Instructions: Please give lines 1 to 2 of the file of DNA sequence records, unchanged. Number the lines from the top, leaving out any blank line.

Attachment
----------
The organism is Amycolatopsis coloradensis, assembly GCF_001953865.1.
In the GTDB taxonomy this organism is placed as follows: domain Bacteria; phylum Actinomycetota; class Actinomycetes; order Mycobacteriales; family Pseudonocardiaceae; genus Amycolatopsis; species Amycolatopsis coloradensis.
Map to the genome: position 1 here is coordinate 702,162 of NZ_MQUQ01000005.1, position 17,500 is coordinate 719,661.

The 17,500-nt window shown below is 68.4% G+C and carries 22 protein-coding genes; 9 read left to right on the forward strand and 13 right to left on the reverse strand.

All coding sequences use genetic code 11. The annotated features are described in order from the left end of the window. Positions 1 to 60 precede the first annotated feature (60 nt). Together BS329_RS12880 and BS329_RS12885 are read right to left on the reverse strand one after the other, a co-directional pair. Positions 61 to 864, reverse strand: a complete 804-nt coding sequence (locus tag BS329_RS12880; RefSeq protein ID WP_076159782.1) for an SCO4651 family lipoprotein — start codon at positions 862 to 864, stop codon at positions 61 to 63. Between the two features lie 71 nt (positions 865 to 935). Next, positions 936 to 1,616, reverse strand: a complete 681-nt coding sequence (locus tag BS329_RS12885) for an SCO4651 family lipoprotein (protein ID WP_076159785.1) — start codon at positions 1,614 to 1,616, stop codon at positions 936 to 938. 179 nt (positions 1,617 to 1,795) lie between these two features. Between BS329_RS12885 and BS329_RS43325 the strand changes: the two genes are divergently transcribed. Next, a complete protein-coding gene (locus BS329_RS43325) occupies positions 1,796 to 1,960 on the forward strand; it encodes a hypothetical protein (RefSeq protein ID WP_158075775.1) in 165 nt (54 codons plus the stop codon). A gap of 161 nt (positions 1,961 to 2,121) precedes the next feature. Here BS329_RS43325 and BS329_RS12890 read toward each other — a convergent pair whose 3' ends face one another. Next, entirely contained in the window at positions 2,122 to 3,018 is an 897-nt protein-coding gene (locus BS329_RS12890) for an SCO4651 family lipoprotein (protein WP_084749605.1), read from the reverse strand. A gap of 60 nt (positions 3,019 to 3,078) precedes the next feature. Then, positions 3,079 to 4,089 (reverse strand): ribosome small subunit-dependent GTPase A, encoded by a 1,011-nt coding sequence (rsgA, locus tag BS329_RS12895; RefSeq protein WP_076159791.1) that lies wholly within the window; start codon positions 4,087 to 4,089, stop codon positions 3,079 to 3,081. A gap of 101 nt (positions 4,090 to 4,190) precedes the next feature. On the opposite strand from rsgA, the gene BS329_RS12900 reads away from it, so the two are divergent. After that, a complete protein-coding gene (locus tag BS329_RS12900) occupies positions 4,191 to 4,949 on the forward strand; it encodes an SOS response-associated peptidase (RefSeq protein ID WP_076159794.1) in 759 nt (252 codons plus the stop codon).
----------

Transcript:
The organism is Amycolatopsis coloradensis, assembly GCF_001953865.1.
In the GTDB taxonomy this organism is placed as follows: domain Bacteria; phylum Actinomycetota; class Actinomycetes; order Mycobacteriales; family Pseudonocardiaceae; genus Amycolatopsis; species Amycolatopsis coloradensis.